The factors that worsen the atherogenic process in CKD are several. Hypertension and volume overload may increase the stresses on the vascular wall and also create chronic inflammatory states that cause endothelial dysfunction. Hyper-homocysteinemia promotes endothelial activation and thrombosis. Hyperparathyroidism and divalent ion abnormalities may promote vascular calcification and medial hypertrophy.

An increased calcium phosphate product promotes vascular calcification. CKD is often complicated by an imbalance between the promoters and inhibitors of calcification. Fetuin A, which is an inhibitor of vascular calcification, is down regulated. Vascular smooth muscle cells undergo a chondrocyte like or osteoblast like phenotypic modification. These processes can trigger diffuse calcification of the media.

Aortic valve calcification is common in the dialysis population leading to aortic valve orifice stenosis. Mitral valve calcification is less common than aortic valve calcification but is known. Phosphate control is especially important from a cardio-protective point of view.

Asymmetric dimethyl arginine (ADMA) is a nitric oxide (NO) inhibitor which is increased in CKD. It inhibits the beneficial effects of NO on vasodilatation, arterial stiffening and endothelial function.


Treatment is mainly focused on optimization of the CKD state. Maintenance of haemoglobin, calcium, phosphorus, parathyroid hormone (PTH), adequacy of dialysis; compliance with frequency of dialysis, blood tests and medications, all constitute cardio protective measures. Having a good nutritional status as assessed by dietary recall, serum albumin and subjective global assessment (SGA), among others contribute to the overall quality of life of dialysis patients. Avoiding high ultrafiltration volumes during haemodialysis and maintenance of a low inter dialytic weight gain are equally important. Maintenance of normal extracellular volume can cause regression of LVH and improved survival [8]. Patients with a poor LV systolic function do better with peritoneal dialysis. If haemodialysis is the on-going dialysis, nocturnal / daily dialysis may be beneficial for the heart [9].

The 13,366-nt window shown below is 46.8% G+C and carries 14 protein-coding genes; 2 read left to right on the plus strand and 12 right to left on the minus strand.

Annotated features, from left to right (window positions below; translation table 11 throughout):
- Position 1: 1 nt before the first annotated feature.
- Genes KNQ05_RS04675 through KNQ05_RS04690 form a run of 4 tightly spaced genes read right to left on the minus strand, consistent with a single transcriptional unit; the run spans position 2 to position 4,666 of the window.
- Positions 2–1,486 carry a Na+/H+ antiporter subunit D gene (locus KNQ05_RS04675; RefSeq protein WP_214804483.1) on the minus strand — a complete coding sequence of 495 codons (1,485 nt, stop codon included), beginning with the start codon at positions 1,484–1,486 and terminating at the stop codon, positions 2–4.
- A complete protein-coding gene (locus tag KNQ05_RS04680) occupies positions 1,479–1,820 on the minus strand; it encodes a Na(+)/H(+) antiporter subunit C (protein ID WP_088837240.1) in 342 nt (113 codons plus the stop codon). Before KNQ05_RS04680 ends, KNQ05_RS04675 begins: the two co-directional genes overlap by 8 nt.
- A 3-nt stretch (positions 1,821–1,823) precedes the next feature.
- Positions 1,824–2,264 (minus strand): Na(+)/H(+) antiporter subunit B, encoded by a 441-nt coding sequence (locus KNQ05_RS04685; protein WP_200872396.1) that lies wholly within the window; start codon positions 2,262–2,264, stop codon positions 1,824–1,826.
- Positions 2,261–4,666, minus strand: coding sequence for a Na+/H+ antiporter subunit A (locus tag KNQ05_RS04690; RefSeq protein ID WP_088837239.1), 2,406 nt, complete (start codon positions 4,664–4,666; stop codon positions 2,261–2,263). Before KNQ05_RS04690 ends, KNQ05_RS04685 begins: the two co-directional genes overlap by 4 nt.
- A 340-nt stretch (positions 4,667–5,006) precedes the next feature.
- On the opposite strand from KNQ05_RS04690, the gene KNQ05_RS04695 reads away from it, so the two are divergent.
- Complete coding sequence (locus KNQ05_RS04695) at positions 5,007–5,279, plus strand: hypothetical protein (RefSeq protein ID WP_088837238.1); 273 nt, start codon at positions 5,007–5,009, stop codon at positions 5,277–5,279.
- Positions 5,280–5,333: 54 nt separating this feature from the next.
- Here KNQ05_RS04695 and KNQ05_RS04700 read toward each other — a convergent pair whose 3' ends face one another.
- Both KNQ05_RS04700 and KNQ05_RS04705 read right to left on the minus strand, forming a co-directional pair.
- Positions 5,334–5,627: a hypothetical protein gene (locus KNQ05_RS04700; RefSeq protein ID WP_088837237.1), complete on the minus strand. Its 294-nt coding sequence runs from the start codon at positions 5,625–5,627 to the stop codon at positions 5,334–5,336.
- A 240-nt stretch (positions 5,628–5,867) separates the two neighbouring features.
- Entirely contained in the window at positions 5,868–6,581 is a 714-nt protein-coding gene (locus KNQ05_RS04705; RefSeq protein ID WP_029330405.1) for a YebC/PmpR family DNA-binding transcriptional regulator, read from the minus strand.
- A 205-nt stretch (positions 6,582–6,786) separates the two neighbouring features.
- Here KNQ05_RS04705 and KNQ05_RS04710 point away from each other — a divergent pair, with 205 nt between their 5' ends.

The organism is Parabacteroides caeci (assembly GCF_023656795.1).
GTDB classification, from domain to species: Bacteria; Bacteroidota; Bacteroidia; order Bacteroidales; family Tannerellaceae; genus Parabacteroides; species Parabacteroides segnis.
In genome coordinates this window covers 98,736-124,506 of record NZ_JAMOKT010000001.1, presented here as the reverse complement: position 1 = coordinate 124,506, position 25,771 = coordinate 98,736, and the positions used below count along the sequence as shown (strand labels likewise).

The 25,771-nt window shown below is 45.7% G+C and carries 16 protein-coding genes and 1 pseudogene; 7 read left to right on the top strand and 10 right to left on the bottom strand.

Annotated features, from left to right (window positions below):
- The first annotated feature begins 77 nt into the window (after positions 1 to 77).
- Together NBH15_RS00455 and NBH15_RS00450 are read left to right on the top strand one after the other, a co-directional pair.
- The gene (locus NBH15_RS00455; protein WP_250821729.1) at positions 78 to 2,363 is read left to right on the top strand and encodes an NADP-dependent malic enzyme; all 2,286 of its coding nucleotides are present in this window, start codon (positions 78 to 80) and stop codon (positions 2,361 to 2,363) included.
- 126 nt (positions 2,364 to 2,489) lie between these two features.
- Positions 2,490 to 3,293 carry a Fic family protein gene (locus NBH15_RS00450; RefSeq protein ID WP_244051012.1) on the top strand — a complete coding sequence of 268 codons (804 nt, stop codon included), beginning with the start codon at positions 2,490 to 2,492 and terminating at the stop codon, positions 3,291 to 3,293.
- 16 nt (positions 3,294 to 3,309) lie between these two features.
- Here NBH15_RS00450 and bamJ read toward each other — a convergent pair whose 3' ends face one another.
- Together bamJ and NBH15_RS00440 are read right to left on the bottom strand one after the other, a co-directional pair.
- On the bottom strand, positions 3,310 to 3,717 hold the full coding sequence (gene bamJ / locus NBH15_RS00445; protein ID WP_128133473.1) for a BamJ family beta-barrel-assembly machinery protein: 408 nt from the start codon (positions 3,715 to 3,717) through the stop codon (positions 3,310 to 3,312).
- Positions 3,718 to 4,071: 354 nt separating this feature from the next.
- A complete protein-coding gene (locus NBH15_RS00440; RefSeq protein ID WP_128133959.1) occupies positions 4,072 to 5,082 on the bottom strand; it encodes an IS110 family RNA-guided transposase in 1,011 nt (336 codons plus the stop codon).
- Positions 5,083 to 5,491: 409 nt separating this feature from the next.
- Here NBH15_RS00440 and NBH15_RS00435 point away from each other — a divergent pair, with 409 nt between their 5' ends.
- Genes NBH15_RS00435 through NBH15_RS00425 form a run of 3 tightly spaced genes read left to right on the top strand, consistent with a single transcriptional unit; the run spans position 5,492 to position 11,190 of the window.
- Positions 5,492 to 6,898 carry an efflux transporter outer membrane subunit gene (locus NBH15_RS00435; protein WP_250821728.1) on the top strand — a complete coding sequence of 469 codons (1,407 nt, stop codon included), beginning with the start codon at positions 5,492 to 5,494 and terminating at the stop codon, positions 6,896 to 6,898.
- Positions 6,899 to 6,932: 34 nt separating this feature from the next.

Aspirin is beneficial in patients with CKD with cardiac disease and may confer protection to the patency of the arteriovenous fistula as well [10]. Statins are given as needed. The combination of statins and fibrates increases the muscle toxicity. Antioxidants and multivitamins are given to dialysis patients.

The role of other drugs is discussed in the section of pathophysiology. Anti-anginals can be given as needed. Calcium channel blockers and other anti-hypertensive can also be given.

Surgical revascularization (Coronary artery bypass grafting) may be done when indicated. The peri operative mortality of dialysis patients is higher than non CKD patients [11,12]. The role of stenting or angioplasty is controversial in CKD patients but may be individualized. A routine annual cardiac evaluation in all patients with CKD is recommended. Periodic counselling about the optimization of the CKD state and reinforcing compliance remain the mainstay of therapy.